Cuba Tackles Climate Change with a Century-Long Plan

January 12, 2018 – Recognizing that climate change is not a short-term thing, the government of Cuba, after experiencing Hurricane Irma in September, has set a course to alter where its people live and it agricultural systems to ensure its long-term survival.

The plan is called Tarea Vida which translates to Project Life. It includes the following:

  • banning new construction in coastal areas
  • relocating people in communities that will be inundated by rising sea levels within the next century
  • shifting crop production away from saltwater contaminated aquifers
  • restoring degraded shoreline habitats to fight coastal erosion

Irma was the catalyst for the project which is being headed up by Cuba’s Ministry of Science, Technology and the Environment. States marine scientist, David Guggenheim, President of the non-profit, Washington-based Ocean Doctor, “Cuba is an unusual country in that they actually respect their scientists, and their climate change policy is science driven.”

The biggest challenge to the island nation is rising sea levels. Over the last 50 years, Cuba has measured an average increase of 7 centimeters (2.75 inches). That has been enough of a rise to erode coastal beaches and inundate wetlands. Storm surges like Irma illustrated how such a small rise in sea levels when combined with extreme weather can raise havoc as was witnessed in Havana.

 

 

The people of Havana wade through the floodwaters near the seawall known as the El Malecón after Hurricane Irma. (Source: Yamil Lage/AFP/Getty Images)

 

One of the big coastal restoration projects will involve the restoration of mangroves, described as the first line of defense against erosion. Many of the existing mangroves were heavily damaged by Hurricane Irma exposing previously protected shorelines and leading to spikes in soil salinity in affected low lying areas.

Tarea Vida is also setting aside budget money for other coastal restoration projects including:

  • reviving coral reefs damaged by industrial pollutants from shoreline industries and agricultural runoff.
  • hardening coastal structures from jetties to seawalls such as El Malecón.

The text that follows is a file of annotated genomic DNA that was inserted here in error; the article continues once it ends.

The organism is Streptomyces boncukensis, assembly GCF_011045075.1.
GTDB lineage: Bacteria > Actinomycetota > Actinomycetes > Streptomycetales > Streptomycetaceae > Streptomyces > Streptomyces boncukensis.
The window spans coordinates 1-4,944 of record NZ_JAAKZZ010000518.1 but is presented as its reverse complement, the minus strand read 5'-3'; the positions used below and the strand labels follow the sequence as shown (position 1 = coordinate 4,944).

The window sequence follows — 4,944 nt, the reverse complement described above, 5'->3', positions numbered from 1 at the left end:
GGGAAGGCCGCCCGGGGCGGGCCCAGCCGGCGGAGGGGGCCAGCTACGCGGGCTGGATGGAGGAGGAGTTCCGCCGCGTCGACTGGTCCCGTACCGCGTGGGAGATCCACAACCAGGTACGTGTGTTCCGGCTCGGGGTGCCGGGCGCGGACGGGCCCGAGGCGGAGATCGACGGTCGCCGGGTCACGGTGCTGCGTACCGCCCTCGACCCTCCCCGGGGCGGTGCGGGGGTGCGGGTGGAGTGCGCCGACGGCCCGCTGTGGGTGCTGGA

• building up of beaches and offshore keys in tourist areas.

Cuba has approached The Netherlands for assistance in coastal re-engineering. The Dutch are particularly gifted in developing infrastructure to fight off rising seas.

But it is the relocation of coastal communities that will be the toughest of the tasks the government has set for itself. It will mean educating the people of those villages so that they become more climate-change aware, and get involved in the planning for their move and the future site of their new homes.

Hurricane Irma may not be a phenomenon associated with climate change and global warming. Nonetheless, it has proven to be a catalyst for this island nation to get their house in order and begin a century-long journey to a sustainable future.

What’s so interesting about this story is: the Cuban government gets it whereas the U.S. government and its people do not.

Climate change science is vanishing from the lexicon of the U.S. federal government, and the American public keeps buying shoreline properties where sea level rises and coastal erosion point to a precarious future.

 


Len Rosen lives in Toronto, Ontario, Canada. He is a researcher and writer who has a fascination with science and technology. He is married with a daughter who works in radio, and a miniature red poodle who is his daily companion on walks of discovery. More...

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